After graduating college Nashville-based artist Alex Hall found himself on an uncertain path, overwhelmed and unsure of what was going to happen next. In an attempt to visualize his emotions and inner turmoil he set about creating a series of surreal oil paintings titled Relativity depicting anonymous people in similar forms of free-fall and indecision. Just looking at these images I believe Hall has an extremely promising career ahead of him. All of his new works are currently available as giclee art prints, and if you own a gallery I might consider getting in touch with him.
Divers and crewmen of the U.S. Navy seagoing tug Ortolan fastening a midget Japanese submarine to the side of their ship, 1943.
artist Isa Barbier who uses feathers hung on filament to create abstract geometric volumes.
Alive Without Breath: Three Dimensional Animals Painted in Layers of Resin by Keng Lye
Singapore-based artist Keng Lye creates near life-like sculptures of animals relying on little but paint, resin and a phenomenal sense of perspective. Lye slowly fills bowls, buckets, and boxes with alternating layers of acrylic paint and resin, creating aquatic animal life that looks so real it could almost pass for a photograph. The artist is using a technique very similar to Japanese painter Riusuke Fukahori who was featured on this blog a little over a year ago, though Lye seems to take things a step further by making his paint creations protrude from the surface, adding another level of dimension to a remarkable medium. See much more of this series titled Alive Without Breath over on deviantART.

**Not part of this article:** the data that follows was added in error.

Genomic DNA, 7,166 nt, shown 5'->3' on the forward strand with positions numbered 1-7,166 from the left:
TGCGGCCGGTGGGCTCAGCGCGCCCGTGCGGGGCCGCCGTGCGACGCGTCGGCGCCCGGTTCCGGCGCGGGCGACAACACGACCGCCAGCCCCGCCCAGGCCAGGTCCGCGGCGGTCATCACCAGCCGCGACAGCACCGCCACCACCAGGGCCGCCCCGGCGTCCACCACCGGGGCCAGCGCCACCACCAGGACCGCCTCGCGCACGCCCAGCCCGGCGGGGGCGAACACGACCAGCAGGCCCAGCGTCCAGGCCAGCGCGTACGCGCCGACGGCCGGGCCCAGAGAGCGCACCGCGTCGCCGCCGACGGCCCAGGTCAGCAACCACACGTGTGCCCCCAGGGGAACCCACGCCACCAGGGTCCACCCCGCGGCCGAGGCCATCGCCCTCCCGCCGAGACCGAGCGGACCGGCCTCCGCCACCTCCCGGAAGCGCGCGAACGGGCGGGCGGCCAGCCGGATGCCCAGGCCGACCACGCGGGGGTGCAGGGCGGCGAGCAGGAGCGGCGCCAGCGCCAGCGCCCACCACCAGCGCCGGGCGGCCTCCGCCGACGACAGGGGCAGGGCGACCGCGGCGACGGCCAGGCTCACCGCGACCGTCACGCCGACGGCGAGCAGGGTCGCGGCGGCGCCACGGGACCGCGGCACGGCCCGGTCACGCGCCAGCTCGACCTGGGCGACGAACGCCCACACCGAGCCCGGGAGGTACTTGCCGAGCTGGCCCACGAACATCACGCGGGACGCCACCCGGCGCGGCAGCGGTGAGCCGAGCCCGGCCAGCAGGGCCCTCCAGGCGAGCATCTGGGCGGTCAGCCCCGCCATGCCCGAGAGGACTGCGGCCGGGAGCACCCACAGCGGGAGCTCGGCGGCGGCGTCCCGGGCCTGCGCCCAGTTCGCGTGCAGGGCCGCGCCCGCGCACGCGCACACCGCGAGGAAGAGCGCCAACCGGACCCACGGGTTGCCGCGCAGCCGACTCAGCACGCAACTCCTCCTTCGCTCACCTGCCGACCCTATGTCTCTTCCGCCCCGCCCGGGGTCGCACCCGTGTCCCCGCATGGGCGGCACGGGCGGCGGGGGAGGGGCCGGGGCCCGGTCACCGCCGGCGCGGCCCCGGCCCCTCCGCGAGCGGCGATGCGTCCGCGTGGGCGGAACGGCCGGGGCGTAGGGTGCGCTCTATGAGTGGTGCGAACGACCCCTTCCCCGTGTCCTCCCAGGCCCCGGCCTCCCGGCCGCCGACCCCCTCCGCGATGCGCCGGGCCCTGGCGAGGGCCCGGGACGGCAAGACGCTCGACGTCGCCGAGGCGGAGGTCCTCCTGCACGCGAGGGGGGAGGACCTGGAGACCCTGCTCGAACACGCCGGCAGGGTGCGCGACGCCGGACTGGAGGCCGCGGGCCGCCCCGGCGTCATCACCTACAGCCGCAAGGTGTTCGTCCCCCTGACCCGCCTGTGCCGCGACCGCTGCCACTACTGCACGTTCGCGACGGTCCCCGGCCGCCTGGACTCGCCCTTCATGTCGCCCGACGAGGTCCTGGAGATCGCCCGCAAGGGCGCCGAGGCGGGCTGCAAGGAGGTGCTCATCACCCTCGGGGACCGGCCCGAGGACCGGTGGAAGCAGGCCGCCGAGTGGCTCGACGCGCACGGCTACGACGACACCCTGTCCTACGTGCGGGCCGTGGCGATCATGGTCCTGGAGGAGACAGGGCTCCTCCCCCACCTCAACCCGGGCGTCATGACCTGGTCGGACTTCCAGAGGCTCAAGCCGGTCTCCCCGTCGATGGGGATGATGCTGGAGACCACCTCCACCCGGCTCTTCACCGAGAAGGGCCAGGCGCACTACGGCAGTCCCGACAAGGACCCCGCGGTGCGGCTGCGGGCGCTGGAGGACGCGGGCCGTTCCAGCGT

Watch Part Sculptures by Natsumi Honda
These two magnificent little animal sculptures titled Time to be Included were welded together using hundreds of tiny used watch parts. According to Tokyobling’s Blog the works are by Japanese sculptor Natsumi Honda from Tama Art University, but there seems to be very little additional info about the artist online.
Anya Gallaccio - Red on Green (2012) - The life and death of 10,000 red roses
Alvaro Sanchez-Montanes - Indoor Desert (2010)
“By the end of World War I, diamond mines in Kolmanskuppe, a site in the Namib Desert, ceased to be exploited. For over two decades it had been one of the wealthiest settlements in Southern Africa. During that time of splendour, German colonists who run the site had built their peculiar residences there evoking the architecture and décor of those in their homeland Bavaria. After it was closed down and its inhabitants left, Kolmanskuppe became a ghost town engulfed by desert sands. With his series Indoor Desert, Sanchez-Montanes enters these houses abandoned to the desert to unveil the serene enchantment that dwells in their chambers.”